Abstract: Idiopathic Intracranial Hypertension (IIH; pseudotumor cerebri) is a disorder with a reported incidence rate of one to three per 100,000 people in the general population. The rate among obese females of childbearing age is approximately 20 out of every 100,000 (1,9,17,25). As its name suggests, the disorder arises from unknown causes, and manifests itself in the form of elevated cerebrospinal fluid pressure within the skull. Those afflicted with IIH often experience an array of signs and symptoms suggestive of IH, including papilledema, severe headaches, visual disturbances and pulsatile synchronous tinnitus, which can severely limit functional independence and quality of life (8,19,20).
    Keywords: idiopathic intracranial hypertension, economic costs, shunts, medical costs, pseudotumor cerebri
    JEL: I1
    Date: 2009–07
    URL: http://d.repec.org/n?u=RePEc:wsu:wpaper:rosenman-8&r=neu
  4. By: Wenseleers, Tom; Dewitte, Siegfried; De Block, Andreas
    Abstract: Over the last decades, many scholars have hinted at the possibility of a grand evolutionary synthesis, which would revolutionize the social sciences by bringing genetic and cultural evolution under a common umbrella. Yet, the many perceived idiosyncrasies of cultural evolution have long posed an obstacle for such an interdisciplinary synthesis. New discoveries in biology as well as recent developments in theoretical evolutionary biology, however, show that the alleged differences between genetic and cultural evolution may be smaller than previously suspected. In addition, important applications of cultural evolution theory have started to appear in diverse fields within the social sciences. A general evolutionary theory of cultural change, therefore, finally seems to be within reach.
    Keywords: cultural evolution;
    Date: 2010
    URL: http://d.repec.org/n?u=RePEc:ner:leuven:urn:hdl:123456789/246717&r=neu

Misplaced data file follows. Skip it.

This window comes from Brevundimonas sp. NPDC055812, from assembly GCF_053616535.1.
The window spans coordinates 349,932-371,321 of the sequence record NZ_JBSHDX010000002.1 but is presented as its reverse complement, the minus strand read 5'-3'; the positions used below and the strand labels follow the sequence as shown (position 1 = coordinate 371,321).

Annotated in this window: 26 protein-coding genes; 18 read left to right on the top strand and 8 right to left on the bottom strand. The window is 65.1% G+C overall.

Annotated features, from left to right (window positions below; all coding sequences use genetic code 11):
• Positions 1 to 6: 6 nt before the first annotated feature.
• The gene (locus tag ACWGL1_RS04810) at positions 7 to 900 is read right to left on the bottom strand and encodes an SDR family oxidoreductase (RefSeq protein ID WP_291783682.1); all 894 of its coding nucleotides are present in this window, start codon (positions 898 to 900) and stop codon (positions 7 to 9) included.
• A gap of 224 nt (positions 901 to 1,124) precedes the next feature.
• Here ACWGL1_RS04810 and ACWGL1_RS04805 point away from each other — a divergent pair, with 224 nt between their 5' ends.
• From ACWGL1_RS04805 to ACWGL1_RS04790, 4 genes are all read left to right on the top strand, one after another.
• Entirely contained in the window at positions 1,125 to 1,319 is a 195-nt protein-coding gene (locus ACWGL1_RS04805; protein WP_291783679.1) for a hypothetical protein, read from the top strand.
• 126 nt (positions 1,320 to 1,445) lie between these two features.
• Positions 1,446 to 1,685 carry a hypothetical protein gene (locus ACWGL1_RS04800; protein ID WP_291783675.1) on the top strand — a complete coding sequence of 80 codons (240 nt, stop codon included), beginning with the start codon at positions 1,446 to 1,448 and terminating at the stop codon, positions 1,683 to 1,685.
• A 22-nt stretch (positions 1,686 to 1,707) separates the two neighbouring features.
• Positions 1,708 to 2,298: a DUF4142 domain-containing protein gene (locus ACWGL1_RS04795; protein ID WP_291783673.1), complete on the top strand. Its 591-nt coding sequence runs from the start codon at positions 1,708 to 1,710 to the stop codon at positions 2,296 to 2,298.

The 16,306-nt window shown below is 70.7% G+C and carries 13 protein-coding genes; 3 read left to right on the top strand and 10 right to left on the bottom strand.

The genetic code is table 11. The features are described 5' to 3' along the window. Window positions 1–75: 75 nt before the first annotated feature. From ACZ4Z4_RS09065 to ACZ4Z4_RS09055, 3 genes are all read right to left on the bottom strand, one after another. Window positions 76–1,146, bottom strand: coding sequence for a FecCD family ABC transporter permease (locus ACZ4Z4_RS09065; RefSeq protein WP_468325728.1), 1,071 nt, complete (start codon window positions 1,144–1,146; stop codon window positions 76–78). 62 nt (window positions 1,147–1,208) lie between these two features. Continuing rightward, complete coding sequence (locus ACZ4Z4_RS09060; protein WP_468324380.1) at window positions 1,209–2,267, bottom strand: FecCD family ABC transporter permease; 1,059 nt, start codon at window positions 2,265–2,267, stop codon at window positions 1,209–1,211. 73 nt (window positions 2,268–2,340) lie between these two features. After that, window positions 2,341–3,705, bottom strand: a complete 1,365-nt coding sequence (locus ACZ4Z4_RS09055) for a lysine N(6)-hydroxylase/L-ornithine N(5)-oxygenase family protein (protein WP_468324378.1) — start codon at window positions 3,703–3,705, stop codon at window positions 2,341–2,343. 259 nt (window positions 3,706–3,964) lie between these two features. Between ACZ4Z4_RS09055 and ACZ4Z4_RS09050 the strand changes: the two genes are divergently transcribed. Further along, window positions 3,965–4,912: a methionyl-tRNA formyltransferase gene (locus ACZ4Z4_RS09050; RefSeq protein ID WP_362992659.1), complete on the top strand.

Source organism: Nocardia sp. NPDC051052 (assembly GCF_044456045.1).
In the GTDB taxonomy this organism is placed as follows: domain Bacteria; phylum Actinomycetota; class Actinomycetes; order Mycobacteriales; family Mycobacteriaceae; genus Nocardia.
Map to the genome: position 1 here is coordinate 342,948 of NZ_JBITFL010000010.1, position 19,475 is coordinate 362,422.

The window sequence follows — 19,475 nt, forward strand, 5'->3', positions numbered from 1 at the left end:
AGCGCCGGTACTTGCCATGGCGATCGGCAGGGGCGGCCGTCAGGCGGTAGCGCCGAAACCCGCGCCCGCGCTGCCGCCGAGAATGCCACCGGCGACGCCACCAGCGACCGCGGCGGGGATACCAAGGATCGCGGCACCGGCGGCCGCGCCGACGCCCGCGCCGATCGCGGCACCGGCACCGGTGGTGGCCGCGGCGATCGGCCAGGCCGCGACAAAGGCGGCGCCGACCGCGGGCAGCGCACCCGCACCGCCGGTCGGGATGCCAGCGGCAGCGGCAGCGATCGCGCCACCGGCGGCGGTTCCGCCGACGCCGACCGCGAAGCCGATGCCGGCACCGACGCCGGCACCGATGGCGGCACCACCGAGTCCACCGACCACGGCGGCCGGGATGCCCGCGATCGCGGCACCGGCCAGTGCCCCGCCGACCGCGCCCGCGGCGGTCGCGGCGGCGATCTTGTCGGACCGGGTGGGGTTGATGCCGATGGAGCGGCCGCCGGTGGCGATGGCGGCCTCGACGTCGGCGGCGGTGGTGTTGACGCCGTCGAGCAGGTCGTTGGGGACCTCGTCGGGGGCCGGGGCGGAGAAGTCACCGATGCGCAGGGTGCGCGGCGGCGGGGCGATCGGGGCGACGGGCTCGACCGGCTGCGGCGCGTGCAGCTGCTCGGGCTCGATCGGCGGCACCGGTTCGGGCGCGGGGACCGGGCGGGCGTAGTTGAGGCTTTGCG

5. By: Marco Francesconi; Christian Ghiglino; Motty Perry
    Abstract: This paper presents an overlapping generations model to explain why humans live in families rather than in other pair groupings. Since most non-human species are not familial, something special must be behind the family. It is shown that the two necessary features that explain the origin of the family are given by uncertain paternity and overlapping cohorts of dependent children. With such two features built into our model, and under the assumption that individuals care only for the propagation of their own genes, our analysis indicates that fidelity families dominate promiscuous pair bonding, in the sense that they can achieve greater survivorship and enhanced genetic fitness. The explanation lies in the free riding behavior that characterizes the interactions between competing fathers in the same promiscuous pair grouping. Kin ties could also be related to the emergence of the family. When we consider a kinship system in which an adult male transfers resources not just to his offspring but also to his younger siblings, we find that kin ties never emerge as an equilibrium outcome in a promiscuous environment. In a fidelity family environment, instead, kinship can occur in equilibrium and, when it does, it is efficiency enhancing in terms of greater survivorship and fitness. The model can also be used to shed light on the issue as to why virtually all major world religions are centered around the importance of the family.
    Date: 2010–02
    URL: http://d.repec.org/n?u=RePEc:huj:dispap:dp534&r=neu